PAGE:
Potential biology majors should select a sequence of courses that will acquaint them with a variety of organisms, and their molecular and cellular structure, physiology, heredity, development, evolution, and ecological interactions. Biologists pursue careers in biological research, study in the medical sciences, teaching at the college or high school level, work in environmental sciences, or work in numerous commercial and industrial areas.
Requirements for a Major
1. Biology 125 and 126 (majors are required to complete both introductory courses, with a grade of "C-" or better before taking any other courses in the department)
2. One course from each of the following groups including their laboratories where listed separately:
a. Molecular and Cell Biology (240 Genetics/241 Genetics Laboratory, 280 Cell Biology/281 Cell Biology Laboratory, 310 Immunology/311 Immunology Laboratory, 380 Biochemistry/381 Biochemistry Laboratory, 382 Molecular Biology/383 Molecular Biology Laboratory)
b. Organismic Biology (234 Microbiology with Laboratory, 236 Plant Biology, 238 Entomology/239 Entomology Laboratory, 252 Environmental Animal Physiology/253 Environmental Animal Physiology Laboratory, 332 Human Physiology /333 Human Physiology Laboratory, 342 Animal Developmental Biology/343 Animal Developmental Biology Laboratory, 344 Seminar: The Molecular Basis of Plant Development, 386 Neurobiology/387 Neurobiology Laboratory)
c. Ecology and Evolutionary Biology (238 Entomology/239 Entomology Laboratory, 248 Behavioral Ecology, 250 Marine Ecology, 321 Ecosystem Ecology/322 Ecosystem Ecology Laboratory, 338 Bioinformatics and Genomics/339 Bioinformatics and Genomics lab, 350 Evolution, 352 Population Ecology/353 Population Ecology Laboratory, 374 Seminar: Grassland Ecology)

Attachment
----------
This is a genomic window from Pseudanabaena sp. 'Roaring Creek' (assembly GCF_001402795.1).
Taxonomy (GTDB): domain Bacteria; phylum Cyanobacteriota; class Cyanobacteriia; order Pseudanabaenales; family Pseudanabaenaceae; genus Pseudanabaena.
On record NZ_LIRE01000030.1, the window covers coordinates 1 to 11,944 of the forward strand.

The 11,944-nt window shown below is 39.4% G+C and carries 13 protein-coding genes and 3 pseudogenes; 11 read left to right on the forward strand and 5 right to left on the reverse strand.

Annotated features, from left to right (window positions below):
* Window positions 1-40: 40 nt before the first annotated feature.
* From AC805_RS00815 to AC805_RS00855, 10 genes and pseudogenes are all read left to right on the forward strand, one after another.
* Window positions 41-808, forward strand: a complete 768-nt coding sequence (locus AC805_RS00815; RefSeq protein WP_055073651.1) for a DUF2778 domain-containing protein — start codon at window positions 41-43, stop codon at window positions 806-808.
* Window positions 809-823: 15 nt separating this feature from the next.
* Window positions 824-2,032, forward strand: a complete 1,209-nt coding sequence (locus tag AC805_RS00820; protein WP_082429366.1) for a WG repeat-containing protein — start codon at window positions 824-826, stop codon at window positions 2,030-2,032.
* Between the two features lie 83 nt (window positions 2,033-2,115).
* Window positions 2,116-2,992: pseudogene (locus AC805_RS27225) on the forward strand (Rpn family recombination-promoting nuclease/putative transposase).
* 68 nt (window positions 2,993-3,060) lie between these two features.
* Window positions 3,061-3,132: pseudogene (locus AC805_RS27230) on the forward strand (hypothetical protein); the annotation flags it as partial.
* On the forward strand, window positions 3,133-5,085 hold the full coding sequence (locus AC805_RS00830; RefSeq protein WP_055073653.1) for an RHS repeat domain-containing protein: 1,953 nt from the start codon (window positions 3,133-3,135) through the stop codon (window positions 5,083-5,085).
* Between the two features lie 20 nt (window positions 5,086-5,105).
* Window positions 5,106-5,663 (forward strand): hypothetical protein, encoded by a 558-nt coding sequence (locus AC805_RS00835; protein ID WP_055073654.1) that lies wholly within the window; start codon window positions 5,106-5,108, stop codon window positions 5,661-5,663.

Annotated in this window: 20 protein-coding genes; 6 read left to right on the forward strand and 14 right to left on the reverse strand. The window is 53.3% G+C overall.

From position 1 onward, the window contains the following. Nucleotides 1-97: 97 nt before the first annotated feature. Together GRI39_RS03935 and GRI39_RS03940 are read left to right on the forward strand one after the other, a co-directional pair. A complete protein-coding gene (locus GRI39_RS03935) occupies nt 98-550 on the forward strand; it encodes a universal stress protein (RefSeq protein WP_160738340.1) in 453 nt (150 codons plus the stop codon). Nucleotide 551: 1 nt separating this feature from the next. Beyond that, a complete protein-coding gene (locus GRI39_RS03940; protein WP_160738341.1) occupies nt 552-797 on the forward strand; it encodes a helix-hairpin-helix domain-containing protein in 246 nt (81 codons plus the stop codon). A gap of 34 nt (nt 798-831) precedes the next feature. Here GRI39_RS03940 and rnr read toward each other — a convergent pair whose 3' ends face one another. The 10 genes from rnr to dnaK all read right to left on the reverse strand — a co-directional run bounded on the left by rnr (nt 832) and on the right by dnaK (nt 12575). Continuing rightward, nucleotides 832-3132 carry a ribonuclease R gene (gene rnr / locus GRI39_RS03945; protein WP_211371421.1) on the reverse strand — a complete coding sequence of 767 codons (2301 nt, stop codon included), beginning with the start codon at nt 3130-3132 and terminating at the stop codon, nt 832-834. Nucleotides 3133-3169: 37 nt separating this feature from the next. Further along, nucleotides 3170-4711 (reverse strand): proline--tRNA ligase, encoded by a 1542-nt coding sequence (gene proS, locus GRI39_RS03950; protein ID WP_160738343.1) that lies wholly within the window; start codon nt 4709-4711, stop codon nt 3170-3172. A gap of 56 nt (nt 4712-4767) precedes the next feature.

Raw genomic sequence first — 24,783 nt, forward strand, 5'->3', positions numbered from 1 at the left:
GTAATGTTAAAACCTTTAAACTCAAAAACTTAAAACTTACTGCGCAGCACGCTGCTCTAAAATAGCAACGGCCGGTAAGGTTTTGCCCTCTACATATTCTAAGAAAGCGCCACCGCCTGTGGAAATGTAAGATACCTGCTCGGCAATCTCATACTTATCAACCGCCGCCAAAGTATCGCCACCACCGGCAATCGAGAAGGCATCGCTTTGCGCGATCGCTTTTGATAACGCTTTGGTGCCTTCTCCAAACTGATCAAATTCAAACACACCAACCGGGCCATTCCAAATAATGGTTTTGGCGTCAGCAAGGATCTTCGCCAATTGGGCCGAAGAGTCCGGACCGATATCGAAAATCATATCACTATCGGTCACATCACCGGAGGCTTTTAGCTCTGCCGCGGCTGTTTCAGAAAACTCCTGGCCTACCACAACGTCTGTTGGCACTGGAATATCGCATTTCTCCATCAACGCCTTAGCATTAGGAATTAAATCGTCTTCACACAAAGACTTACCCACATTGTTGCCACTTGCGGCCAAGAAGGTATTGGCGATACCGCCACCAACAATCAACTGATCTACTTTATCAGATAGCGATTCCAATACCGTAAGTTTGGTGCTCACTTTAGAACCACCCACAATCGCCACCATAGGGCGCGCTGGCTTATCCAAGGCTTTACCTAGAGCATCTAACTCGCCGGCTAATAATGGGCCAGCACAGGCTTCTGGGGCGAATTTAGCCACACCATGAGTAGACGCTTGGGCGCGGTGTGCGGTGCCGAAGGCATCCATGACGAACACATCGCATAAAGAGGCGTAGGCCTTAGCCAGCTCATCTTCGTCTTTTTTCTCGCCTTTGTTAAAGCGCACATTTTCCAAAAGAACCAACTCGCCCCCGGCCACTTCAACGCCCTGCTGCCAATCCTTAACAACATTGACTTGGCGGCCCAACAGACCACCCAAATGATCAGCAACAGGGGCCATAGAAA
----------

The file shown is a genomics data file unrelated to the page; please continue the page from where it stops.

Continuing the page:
3. Three electives, which may include six-credits of Biology 394, Biology 210, a seminar, or any of the courses listed above. If you choose a course for an elective that offers a laboratory section, then the lab must be taken in order for the course to count toward the major.
4. One course must emphasize data interpretation and analysis of the primary literature. Ideally, you should complete this seminar course prior to registering for Biology 400 (integrative exercise). Courses that fulfill this requirement include: 344, 358-379, 382/383, 384, 385, 389. A maximum of two courses may be taken from this category.
5. Critical Reading and Analysis of Primary Literature (Biology 399).
6. Integrative Exercise (Biology 400 two terms).
Laboratory work is an integral part of most biology courses. In courses in which registration for the laboratory is separable from the lecture portion of the course, all biology majors are required to register concurrently for laboratory and lecture in order for these courses to count toward requirements for the major unless otherwise noted. No course taken at another school may be used to meet the requirements for the major without prior approval of the Biology faculty.
Because of the close interrelationship of Biology to other sciences, supporting work in other areas is necessary. The minimum requirement includes 1) Physics: two five-week courses or one ten-week courses from 131-165 for a total of 6 credits; or Mathematics 215; and 2) Chemistry 123 or 128; and 3) Chemistry 230 or 233. The need for additional courses in allied sciences and mathematics will vary with the professional plans of the student.
The Introductory Sequence
The Introductory Biology sequence consists of two courses, Biology 125 and 126, both of which are required before any further upper-level course work in Biology. The two courses can be taken in either order. Students who received a score of 5 on the AP exam or a score of 6 or 7 on the IB exam are exempted from Biology 125, and only need to take Biology 126 before taking upper-level Biology courses. Prerequisites for Biology 126 include Chemistry 123 or 128; or AP Chemistry score of 4 or 5; or IB score of 5, 6 or 7.
There are two versions of Biology 125, and students are urged to make a thoughtful choice of the appropriate offering based on their background and learning style. The winter term offering of Biology 125 is designed for students who 1) earned a score of 3 or 4 in AP Biology, or 2) received a score of 5 in IB Biology, or 3) earned a grade of B or higher in Honors or Advanced Biology in high school. In addition, these students are expected to have mastered basic concepts of chemistry in either a high school or college chemistry course.
Prerequisite: Concurrent registration in Biology 338.2 credits; NE; Winter; R. Anderson